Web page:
A council has pledged to take a stand on abuse towards elected members following the killing of Sir David Amess MP, in a call echoed by council leaders and MPs across Norfolk.

Sir David had been holding a constituency surgery in Leigh-on-Sea, Essex, on Friday when he was stabbed to death in what police are treating as a terrorist incident.

At a Monday cabinet meeting of South Norfolk Council, Conservative leader John Fuller said he and other councillors had observed that “not just on social media, but on emails and other communications, people are taking ever more extreme views.”

“There are casual allegations of impropriety, bribery, brown envelopes and corruption, which I can tell you does not happen,” said Mr Fuller.

“And yet these casual allegations, the casualness, is going unchallenged and it corrodes trust in councils, in councillors, those people who’ve put themselves [forward] for public service.”

He said definitions of what is abusive and corrosive behaviour should be adopted by the council from resources provided by the Local Government Association.

“We should have a zero-tolerance approach,” said Mr Fuller.

“If we are to maintain the moral high ground and be a democratic institution, we should show leadership.”

Mr Fuller said the council would bring forward proposals in December, which may include changing the code of conduct, and revising its procedures around customer complaints and standards of behaviour.

Conservative deputy leader Kay Billig agreed, saying that councillors were even more accessible to the public than MPs, and were sometimes seen as “a free shot” for abuse.

She added: “I was very fortunate in having met David Amess, in a previous life some years ago, and he was the kindest, most gentlest man you could possibly hope to meet.

“I was deeply shocked that it was him that had been the subject of this attack, because I couldn’t see how anyone could take offence at him, but perhaps because he was so accessible, that made him more of a soft target.”

Speaking later on Monday, North Norfolk District Council's Liberal Democrat leader Sarah Bütikofer said she had experienced “soul-destroying” abuse.

“I had a set of death threats which were taken so seriously by the police that I had special training on how to drive home,” she said, referring to a period in 2019 in which misunderstandings over netting on the coast at Bacton drew anger towards the council.

“I was given a personal alarm to carry and was told ‘We won't get to you in time but we’ll know where to find you.’

“My house had an alarm system fitted, with panic alarms in it as well, and you get abuse on a virtually daily basis.”

She added: “It doesn’t go away. It’s constant. I’m the only female [council] leader in Norfolk, and I do sometimes wonder whether that plays its part, but I do know that men get it too.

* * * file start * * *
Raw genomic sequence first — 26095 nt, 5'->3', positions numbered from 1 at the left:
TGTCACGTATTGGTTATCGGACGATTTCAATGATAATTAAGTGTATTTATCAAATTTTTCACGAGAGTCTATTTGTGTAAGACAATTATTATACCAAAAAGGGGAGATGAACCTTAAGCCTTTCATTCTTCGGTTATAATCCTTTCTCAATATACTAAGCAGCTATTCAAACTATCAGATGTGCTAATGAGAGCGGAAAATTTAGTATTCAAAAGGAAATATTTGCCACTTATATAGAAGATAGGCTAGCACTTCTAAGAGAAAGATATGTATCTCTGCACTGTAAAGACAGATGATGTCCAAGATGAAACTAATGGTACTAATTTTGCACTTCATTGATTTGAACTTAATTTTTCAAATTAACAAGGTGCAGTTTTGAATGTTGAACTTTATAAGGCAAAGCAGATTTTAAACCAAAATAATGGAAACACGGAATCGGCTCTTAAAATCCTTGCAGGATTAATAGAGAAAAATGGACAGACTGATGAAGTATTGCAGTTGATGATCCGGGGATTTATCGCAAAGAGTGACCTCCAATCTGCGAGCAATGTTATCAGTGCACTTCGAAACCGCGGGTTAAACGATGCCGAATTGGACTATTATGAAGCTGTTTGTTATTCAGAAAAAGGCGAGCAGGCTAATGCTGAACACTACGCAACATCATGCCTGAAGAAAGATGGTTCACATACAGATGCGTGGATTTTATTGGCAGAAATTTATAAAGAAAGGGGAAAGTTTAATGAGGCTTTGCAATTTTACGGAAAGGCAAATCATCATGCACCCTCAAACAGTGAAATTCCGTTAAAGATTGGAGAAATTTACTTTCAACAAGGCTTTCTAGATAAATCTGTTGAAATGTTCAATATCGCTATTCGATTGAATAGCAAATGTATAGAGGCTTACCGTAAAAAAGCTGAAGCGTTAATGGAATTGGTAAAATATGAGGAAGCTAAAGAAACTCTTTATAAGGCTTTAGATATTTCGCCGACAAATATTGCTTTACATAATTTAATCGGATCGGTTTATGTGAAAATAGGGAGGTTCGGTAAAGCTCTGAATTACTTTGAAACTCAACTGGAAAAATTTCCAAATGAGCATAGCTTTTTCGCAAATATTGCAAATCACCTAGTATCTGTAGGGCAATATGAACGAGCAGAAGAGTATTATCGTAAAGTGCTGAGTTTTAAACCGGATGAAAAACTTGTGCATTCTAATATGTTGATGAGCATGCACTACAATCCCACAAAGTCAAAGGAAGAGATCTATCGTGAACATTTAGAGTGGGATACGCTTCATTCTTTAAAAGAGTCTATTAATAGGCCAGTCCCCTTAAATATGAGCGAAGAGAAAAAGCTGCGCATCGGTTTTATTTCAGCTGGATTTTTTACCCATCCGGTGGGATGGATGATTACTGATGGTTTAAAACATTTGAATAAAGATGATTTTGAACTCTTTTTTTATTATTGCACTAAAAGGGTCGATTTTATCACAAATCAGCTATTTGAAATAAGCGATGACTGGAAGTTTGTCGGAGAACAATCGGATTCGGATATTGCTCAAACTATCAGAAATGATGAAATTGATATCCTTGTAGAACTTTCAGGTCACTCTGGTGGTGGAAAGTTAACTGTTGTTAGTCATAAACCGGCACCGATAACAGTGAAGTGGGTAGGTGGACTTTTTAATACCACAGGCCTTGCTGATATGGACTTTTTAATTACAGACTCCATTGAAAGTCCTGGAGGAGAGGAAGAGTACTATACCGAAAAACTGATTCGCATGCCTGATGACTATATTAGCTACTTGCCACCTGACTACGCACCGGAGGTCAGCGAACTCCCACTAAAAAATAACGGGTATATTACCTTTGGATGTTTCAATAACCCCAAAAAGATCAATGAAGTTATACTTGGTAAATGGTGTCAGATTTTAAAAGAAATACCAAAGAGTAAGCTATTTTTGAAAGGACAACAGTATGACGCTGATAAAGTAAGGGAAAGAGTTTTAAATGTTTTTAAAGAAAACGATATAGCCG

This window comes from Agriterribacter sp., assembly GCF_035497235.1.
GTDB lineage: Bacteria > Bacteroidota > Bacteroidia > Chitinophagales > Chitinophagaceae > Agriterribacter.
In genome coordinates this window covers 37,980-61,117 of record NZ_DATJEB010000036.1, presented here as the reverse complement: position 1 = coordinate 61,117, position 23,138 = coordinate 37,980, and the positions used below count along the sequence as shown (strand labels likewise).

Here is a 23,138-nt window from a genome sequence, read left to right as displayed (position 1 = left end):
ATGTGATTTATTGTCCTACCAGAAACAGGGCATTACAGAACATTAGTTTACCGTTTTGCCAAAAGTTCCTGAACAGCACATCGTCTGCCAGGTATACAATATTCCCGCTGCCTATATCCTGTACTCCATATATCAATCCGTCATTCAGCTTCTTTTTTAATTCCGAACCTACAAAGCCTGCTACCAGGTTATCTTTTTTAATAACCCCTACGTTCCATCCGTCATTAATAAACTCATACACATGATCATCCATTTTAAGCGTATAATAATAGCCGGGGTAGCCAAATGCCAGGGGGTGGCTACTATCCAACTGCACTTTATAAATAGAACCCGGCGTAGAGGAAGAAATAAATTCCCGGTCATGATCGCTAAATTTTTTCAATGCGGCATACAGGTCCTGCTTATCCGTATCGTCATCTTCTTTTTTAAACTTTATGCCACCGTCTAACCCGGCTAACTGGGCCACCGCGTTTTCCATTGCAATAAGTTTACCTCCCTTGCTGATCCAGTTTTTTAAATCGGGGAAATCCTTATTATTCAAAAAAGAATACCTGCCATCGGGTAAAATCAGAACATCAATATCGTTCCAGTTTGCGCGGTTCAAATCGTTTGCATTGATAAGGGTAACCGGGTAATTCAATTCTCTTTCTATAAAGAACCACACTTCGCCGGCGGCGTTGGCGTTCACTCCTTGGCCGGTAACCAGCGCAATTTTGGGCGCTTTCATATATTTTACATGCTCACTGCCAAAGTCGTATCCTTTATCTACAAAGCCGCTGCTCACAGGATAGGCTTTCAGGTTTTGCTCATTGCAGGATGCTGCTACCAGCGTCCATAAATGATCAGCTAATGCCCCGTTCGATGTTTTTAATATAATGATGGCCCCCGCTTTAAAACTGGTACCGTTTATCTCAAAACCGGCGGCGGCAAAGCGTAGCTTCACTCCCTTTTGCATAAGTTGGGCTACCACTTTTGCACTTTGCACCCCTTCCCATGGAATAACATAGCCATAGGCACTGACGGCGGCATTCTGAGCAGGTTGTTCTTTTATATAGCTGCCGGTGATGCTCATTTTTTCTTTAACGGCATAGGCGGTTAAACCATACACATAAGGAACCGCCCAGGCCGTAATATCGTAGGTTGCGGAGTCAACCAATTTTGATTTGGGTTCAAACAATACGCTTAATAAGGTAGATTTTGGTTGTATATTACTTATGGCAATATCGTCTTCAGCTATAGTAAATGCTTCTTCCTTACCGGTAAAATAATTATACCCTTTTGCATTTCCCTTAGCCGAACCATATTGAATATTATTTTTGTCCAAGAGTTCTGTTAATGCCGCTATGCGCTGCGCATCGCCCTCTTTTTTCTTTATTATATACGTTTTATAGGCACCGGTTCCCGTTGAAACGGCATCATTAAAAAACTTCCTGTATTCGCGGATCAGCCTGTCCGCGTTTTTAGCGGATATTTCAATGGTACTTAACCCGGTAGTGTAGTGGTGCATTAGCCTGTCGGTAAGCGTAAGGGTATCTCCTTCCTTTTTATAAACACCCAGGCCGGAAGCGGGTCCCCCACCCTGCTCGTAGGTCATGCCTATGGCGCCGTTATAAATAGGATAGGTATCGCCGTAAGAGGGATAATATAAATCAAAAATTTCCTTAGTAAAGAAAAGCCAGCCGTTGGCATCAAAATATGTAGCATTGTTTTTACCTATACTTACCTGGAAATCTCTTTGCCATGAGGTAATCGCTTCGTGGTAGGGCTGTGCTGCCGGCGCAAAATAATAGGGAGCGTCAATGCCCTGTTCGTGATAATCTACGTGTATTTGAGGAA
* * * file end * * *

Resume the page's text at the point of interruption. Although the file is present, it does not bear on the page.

“You would not go into local government to get rich. It’s about doing our best for our local communities, that’s why we do it...

“There are times when you think: can I keep doing this?”

Norfolk County Council’s Conservative leader Andrew Proctor said: “There are risks in everything we do. We’ve just got to think: what are those risks, and are we prepared to take those risks?

“I think the risks are probably a little bit bigger for MPs than they are for councillors, but then councillors do have surgeries as well.

“I’ve never encountered any violence in mine - but that’s not the point. There may be somebody who thinks as a result of this [the death of Sir David Amess], ‘Well, we can do the same.’

“So I think we’ve just got to be cognisant of risk, and not overreact to it.”

Speaking hours after Mr Amess’s death on Friday, Conservative MP for North Norfolk Duncan Baker said: "The climate that MPs work in at the moment is extremely toxic.

“The ability for people on social media to incite hatred against MPs who they have never met nor had any contact with is a very sad part of the job.”

Over the weekend, Conservative MP for Mid Norfolk George Freeman raised similar concerns about online threats, saying: “The level of abuse on social media has become appalling: especially the commonplace threats of physical violence all too often aimed at women MPs like the threats of political rape."

In a tweet, Bishop of Norwich Graham Usher said he had written to the region’s MPs “to assure them and their families of our prayers, to thank them for their public service, and to encourage the fostering of a better public discourse in how we speak and listen, agree and disagree.”

What does the law say about abuse and harassment?

Trolling, a form of baiting online which involves sending abusive or hurtful comments via social media, can be prosecuted under the Malicious Communication Act 1988 and the Communications Act 2003.

Harassment, online and offline, is both a criminal offence and a civil action under the Protection from Harassment Act 1997.

This means that someone can be prosecuted in the criminal courts for harassment and also means action can be taken against them in the civil courts.

Among the more serious threats experienced by people in public life are death threats.

Under section 16 of the Offences Against the Person Act 1861, a person who, without lawful excuse, threatens another person with death so that they fear the threat will genuinely be carried out, is guilty of the offence, and could be punished with up to ten years’ imprisonment.

There is no need to show that the defendant actually intended to kill them.